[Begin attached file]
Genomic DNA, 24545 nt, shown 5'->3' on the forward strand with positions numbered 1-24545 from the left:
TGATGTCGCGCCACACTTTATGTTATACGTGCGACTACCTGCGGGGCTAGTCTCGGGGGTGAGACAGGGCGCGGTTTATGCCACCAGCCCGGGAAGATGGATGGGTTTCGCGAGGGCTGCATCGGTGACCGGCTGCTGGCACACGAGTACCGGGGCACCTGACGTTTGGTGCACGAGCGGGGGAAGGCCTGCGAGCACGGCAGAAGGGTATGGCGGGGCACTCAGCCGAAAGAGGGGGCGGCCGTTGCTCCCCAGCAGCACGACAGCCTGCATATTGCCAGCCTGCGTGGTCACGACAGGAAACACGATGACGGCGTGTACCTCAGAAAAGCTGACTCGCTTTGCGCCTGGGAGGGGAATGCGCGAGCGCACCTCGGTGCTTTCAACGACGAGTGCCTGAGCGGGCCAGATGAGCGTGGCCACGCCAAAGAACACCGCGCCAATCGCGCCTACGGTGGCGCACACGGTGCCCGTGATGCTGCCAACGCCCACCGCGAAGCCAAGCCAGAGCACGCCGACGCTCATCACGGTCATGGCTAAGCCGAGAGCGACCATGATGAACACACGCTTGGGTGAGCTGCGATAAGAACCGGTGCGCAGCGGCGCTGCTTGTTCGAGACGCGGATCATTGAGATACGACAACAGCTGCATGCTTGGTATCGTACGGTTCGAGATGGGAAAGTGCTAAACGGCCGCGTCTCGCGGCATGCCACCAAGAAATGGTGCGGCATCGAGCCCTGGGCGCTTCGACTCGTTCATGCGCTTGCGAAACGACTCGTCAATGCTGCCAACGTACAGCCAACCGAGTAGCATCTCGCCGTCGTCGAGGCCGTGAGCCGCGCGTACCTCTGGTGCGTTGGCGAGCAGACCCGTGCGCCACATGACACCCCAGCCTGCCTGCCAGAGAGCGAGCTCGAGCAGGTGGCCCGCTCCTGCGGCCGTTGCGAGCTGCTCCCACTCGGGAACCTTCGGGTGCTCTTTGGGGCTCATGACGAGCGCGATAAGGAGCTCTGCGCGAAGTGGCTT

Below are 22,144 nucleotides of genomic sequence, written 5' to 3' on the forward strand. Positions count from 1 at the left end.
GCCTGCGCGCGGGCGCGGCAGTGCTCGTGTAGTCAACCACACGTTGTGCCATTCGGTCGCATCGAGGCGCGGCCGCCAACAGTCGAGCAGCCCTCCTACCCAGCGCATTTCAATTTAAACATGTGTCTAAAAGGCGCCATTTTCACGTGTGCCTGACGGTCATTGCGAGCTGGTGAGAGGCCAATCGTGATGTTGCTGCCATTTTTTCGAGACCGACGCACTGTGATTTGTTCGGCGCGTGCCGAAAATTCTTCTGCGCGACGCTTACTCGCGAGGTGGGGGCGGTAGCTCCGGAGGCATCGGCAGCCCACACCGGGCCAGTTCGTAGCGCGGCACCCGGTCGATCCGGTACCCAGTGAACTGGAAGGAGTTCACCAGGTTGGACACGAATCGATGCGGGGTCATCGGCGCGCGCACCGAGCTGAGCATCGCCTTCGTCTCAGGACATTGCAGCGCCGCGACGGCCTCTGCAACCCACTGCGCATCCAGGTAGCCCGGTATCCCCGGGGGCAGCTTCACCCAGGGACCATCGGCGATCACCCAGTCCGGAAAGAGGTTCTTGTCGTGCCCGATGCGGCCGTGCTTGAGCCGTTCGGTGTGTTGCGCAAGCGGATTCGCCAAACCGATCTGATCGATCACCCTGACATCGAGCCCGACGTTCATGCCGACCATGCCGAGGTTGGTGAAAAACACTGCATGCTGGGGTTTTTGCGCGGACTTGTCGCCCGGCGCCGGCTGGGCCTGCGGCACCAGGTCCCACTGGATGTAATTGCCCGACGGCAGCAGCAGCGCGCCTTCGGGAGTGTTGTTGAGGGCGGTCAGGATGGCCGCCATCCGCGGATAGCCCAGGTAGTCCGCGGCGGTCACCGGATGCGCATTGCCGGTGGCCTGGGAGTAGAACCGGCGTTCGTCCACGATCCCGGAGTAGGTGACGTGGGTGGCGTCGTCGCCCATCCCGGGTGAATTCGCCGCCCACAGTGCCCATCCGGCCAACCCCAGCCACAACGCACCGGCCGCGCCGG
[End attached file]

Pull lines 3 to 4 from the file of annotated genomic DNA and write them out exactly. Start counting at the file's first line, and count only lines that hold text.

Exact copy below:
Below are 22,144 nucleotides of genomic sequence, written 5' to 3' on the forward strand. Positions count from 1 at the left end.
GCCTGCGCGCGGGCGCGGCAGTGCTCGTGTAGTCAACCACACGTTGTGCCATTCGGTCGCATCGAGGCGCGGCCGCCAACAGTCGAGCAGCCCTCCTACCCAGCGCATTTCAATTTAAACATGTGTCTAAAAGGCGCCATTTTCACGTGTGCCTGACGGTCATTGCGAGCTGGTGAGAGGCCAATCGTGATGTTGCTGCCATTTTTTCGAGACCGACGCACTGTGATTTGTTCGGCGCGTGCCGAAAATTCTTCTGCGCGACGCTTACTCGCGAGGTGGGGGCGGTAGCTCCGGAGGCATCGGCAGCCCACACCGGGCCAGTTCGTAGCGCGGCACCCGGTCGATCCGGTACCCAGTGAACTGGAAGGAGTTCACCAGGTTGGACACGAATCGATGCGGGGTCATCGGCGCGCGCACCGAGCTGAGCATCGCCTTCGTCTCAGGACATTGCAGCGCCGCGACGGCCTCTGCAACCCACTGCGCATCCAGGTAGCCCGGTATCCCCGGGGGCAGCTTCACCCAGGGACCATCGGCGATCACCCAGTCCGGAAAGAGGTTCTTGTCGTGCCCGATGCGGCCGTGCTTGAGCCGTTCGGTGTGTTGCGCAAGCGGATTCGCCAAACCGATCTGATCGATCACCCTGACATCGAGCCCGACGTTCATGCCGACCATGCCGAGGTTGGTGAAAAACACTGCATGCTGGGGTTTTTGCGCGGACTTGTCGCCCGGCGCCGGCTGGGCCTGCGGCACCAGGTCCCACTGGATGTAATTGCCCGACGGCAGCAGCAGCGCGCCTTCGGGAGTGTTGTTGAGGGCGGTCAGGATGGCCGCCATCCGCGGATAGCCCAGGTAGTCCGCGGCGGTCACCGGATGCGCATTGCCGGTGGCCTGGGAGTAGAACCGGCGTTCGTCCACGATCCCGGAGTAGGTGACGTGGGTGGCGTCGTCGCCCATCCCGGGTGAATTCGCCGCCCACAGTGCCCATCCGGCCAACCCCAGCCACAACGCACCGGCCGCGCCGG